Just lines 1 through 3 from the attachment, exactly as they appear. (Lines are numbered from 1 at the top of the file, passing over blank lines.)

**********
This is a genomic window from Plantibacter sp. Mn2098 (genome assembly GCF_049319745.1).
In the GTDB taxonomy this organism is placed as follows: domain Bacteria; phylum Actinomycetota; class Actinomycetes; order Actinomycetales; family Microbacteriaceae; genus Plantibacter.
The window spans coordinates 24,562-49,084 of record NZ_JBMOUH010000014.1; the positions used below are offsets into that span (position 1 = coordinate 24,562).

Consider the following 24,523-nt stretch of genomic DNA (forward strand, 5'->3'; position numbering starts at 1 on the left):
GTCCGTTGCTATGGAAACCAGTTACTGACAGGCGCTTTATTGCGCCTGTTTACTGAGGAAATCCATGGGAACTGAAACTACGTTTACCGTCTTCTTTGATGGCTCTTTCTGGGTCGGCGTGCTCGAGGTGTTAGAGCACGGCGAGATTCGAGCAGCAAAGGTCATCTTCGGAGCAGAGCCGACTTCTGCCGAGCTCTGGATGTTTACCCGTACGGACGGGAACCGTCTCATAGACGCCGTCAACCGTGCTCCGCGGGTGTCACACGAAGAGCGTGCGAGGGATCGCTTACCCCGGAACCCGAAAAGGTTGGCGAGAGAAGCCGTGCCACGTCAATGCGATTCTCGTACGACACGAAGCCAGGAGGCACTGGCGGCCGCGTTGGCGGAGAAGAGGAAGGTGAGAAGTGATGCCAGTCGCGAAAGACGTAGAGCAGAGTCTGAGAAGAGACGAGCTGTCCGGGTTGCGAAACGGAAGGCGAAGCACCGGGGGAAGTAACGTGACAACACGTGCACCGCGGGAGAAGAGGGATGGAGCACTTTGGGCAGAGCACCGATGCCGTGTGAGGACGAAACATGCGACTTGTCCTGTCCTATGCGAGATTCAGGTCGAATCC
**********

This is a genomic window from Plantibacter sp. Mn2098 (genome assembly GCF_049319745.1).
In the GTDB taxonomy this organism is placed as follows: domain Bacteria; phylum Actinomycetota; class Actinomycetes; order Actinomycetales; family Microbacteriaceae; genus Plantibacter.
The window spans coordinates 24,562-49,084 of record NZ_JBMOUH010000014.1; the positions used below are offsets into that span (position 1 = coordinate 24,562).